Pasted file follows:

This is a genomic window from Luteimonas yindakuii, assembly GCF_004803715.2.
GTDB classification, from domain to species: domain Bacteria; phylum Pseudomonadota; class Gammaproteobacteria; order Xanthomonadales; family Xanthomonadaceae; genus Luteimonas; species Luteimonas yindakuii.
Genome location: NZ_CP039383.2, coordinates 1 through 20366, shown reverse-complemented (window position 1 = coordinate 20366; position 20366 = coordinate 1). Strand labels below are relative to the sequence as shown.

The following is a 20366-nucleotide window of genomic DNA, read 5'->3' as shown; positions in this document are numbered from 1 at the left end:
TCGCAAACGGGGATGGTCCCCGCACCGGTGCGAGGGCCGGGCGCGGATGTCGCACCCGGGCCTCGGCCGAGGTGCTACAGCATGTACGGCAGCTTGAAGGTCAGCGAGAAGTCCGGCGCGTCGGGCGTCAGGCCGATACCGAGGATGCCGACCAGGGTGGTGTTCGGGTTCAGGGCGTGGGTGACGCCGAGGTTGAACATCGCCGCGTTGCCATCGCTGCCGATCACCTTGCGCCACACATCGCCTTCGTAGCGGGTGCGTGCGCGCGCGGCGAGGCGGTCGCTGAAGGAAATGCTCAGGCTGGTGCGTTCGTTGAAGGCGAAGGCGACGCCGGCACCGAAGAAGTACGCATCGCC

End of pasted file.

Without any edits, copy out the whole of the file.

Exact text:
This is a genomic window from Luteimonas yindakuii, assembly GCF_004803715.2.
GTDB classification, from domain to species: domain Bacteria; phylum Pseudomonadota; class Gammaproteobacteria; order Xanthomonadales; family Xanthomonadaceae; genus Luteimonas; species Luteimonas yindakuii.
Genome location: NZ_CP039383.2, coordinates 1 through 20366, shown reverse-complemented (window position 1 = coordinate 20366; position 20366 = coordinate 1). Strand labels below are relative to the sequence as shown.

The following is a 20366-nucleotide window of genomic DNA, read 5'->3' as shown; positions in this document are numbered from 1 at the left end:
TCGCAAACGGGGATGGTCCCCGCACCGGTGCGAGGGCCGGGCGCGGATGTCGCACCCGGGCCTCGGCCGAGGTGCTACAGCATGTACGGCAGCTTGAAGGTCAGCGAGAAGTCCGGCGCGTCGGGCGTCAGGCCGATACCGAGGATGCCGACCAGGGTGGTGTTCGGGTTCAGGGCGTGGGTGACGCCGAGGTTGAACATCGCCGCGTTGCCATCGCTGCCGATCACCTTGCGCCACACATCGCCTTCGTAGCGGGTGCGTGCGCGCGCGGCGAGGCGGTCGCTGAAGGAAATGCTCAGGCTGGTGCGTTCGTTGAAGGCGAAGGCGACGCCGGCACCGAAGAAGTACGCATCGCC